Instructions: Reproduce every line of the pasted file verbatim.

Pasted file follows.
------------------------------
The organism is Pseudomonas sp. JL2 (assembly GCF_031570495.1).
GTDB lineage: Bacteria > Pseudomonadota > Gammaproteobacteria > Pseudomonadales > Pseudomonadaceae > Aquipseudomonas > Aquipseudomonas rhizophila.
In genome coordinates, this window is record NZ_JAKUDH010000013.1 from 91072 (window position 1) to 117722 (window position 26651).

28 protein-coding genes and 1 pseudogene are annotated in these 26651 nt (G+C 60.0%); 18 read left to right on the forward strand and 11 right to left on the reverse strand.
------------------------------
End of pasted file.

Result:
The organism is Pseudomonas sp. JL2 (assembly GCF_031570495.1).
GTDB lineage: Bacteria > Pseudomonadota > Gammaproteobacteria > Pseudomonadales > Pseudomonadaceae > Aquipseudomonas > Aquipseudomonas rhizophila.
In genome coordinates, this window is record NZ_JAKUDH010000013.1 from 91072 (window position 1) to 117722 (window position 26651).

28 protein-coding genes and 1 pseudogene are annotated in these 26651 nt (G+C 60.0%); 18 read left to right on the forward strand and 11 right to left on the reverse strand.